How a Steyr M1912 works

The Steyr M1912 handgun is operated by a system of short recoil, the barrel unlocking from the slide by rotation. As the pistol is being fired and the recoil of the pistol is in motion, a lug and groove system around the barrel rotate the barrel 20° until a lug hits a stop wedge and holds the barrel while the slide is free to continue its rearward travel, the extractor claw withdrawing the spent casing against the breech face of the slide until the casing strikes the ejector and departs the weapon via the ejection and loading port.[1] Shortly after ejection the slide's rearward travel is arrested by the compressed recoil spring and the abutment of mated surfaces of the slide and frame. The recoil spring is now free to return its stored energy to the cycle of the weapon by beginning to return the slide forward.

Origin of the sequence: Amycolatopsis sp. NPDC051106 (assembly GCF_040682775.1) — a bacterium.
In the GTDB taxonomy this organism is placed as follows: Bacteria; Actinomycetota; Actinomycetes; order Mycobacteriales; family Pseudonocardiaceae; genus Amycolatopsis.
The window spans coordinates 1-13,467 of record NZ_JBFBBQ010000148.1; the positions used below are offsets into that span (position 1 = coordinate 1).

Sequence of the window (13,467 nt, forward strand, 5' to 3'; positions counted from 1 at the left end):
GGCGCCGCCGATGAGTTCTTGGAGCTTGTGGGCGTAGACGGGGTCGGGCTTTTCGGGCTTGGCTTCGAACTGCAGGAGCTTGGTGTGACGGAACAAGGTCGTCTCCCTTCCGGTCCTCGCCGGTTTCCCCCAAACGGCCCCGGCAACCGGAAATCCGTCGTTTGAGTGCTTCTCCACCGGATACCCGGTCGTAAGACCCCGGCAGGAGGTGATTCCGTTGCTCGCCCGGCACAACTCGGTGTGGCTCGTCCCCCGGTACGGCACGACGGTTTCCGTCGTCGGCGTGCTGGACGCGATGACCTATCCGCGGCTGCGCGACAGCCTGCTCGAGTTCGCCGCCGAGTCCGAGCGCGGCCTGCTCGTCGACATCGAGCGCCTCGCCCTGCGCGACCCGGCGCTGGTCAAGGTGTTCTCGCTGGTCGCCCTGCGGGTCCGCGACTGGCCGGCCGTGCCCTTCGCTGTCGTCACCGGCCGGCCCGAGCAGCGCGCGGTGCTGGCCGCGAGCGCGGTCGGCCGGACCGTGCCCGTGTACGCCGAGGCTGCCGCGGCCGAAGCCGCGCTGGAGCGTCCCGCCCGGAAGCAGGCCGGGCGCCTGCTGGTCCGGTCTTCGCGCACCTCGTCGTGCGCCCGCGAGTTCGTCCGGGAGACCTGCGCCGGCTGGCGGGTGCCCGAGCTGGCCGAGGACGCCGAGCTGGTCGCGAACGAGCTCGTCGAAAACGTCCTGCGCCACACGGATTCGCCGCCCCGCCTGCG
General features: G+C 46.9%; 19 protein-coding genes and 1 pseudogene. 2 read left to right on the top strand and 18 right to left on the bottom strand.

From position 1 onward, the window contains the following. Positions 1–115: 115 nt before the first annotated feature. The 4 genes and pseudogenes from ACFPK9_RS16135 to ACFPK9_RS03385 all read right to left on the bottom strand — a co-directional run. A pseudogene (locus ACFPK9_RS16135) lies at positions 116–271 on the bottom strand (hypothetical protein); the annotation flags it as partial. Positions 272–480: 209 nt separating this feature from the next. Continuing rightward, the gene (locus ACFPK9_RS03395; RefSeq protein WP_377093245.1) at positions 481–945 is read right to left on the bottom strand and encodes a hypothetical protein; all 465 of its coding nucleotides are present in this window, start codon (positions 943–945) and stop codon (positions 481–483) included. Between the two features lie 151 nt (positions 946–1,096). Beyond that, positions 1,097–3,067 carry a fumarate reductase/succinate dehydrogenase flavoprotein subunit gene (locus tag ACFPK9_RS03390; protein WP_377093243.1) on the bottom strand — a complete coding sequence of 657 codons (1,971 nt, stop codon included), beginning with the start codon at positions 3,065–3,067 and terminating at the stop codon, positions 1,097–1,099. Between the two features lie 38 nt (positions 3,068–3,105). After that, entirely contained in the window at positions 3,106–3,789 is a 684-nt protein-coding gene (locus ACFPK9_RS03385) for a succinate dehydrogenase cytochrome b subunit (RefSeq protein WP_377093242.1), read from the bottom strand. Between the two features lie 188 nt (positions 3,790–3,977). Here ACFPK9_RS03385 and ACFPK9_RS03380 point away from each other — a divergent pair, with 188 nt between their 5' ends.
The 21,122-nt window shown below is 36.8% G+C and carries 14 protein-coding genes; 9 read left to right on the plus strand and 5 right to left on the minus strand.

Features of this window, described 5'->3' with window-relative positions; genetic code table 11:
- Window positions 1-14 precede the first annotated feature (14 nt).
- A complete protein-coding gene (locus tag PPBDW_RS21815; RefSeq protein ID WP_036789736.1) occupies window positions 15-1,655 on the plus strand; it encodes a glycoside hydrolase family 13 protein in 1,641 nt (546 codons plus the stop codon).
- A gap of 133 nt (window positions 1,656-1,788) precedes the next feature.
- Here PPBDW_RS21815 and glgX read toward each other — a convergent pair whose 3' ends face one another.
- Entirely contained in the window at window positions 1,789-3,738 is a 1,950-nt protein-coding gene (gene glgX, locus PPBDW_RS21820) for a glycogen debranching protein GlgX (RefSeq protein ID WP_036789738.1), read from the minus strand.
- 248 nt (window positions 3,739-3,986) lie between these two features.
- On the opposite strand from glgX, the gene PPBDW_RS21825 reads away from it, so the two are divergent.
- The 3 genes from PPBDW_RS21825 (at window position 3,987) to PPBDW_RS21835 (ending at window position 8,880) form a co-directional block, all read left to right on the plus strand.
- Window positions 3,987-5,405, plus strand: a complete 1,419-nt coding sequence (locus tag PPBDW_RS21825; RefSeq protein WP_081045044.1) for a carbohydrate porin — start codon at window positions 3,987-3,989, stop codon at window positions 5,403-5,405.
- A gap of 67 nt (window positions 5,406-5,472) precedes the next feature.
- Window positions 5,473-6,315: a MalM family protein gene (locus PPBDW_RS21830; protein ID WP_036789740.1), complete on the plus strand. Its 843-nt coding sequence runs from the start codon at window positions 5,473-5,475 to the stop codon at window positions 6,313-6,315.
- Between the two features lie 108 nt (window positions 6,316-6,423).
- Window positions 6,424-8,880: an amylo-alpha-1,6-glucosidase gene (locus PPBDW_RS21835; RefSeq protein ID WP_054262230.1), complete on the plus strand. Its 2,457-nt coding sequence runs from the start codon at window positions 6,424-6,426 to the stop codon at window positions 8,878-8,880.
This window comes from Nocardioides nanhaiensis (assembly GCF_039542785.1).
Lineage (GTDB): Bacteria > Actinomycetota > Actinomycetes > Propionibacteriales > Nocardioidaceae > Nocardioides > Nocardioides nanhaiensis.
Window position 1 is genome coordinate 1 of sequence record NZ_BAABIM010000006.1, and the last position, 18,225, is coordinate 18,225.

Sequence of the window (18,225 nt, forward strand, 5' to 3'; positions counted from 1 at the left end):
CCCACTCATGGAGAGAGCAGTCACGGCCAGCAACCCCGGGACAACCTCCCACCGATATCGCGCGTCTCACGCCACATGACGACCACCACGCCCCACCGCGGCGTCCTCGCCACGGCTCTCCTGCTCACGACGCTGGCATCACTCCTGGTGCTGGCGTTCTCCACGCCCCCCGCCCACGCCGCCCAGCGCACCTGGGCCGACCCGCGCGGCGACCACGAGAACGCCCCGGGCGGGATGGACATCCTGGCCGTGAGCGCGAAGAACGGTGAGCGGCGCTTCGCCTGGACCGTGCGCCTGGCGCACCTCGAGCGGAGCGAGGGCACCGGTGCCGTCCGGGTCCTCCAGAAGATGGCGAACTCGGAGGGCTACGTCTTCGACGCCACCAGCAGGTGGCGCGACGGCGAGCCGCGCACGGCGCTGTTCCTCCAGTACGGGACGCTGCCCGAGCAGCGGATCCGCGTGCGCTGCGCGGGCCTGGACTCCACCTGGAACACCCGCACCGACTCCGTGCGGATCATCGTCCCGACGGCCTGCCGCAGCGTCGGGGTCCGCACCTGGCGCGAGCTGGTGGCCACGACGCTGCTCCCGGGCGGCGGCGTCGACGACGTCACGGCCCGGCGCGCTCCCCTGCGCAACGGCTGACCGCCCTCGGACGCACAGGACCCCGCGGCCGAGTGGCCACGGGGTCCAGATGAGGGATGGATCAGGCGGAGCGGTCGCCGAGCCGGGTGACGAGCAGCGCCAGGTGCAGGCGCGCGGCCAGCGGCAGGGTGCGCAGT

As the return spring returns the slide forward, the breech face strips a round from the magazine into the chamber and the locking system engages the barrel and locks it with the slide in the battery position. A safety lever on the left side of the frame can be engaged by turning it into a notch on the slide to immobilize the slide. A disconnector system will also prevent the weapon from firing until the whole action is fully closed.

Although the magazine is situated in the grip, it is integral with the weapon and is loaded from above using eight-round stripper clips. To load, the slide is pulled back to expose the action, the clip is inserted along the guides and the rounds pushed into the magazine.The metal strip is then discarded. As with the majority of pistols with integral magazines, a lever can be used to disengage the magazine catch in order to eject the magazine load.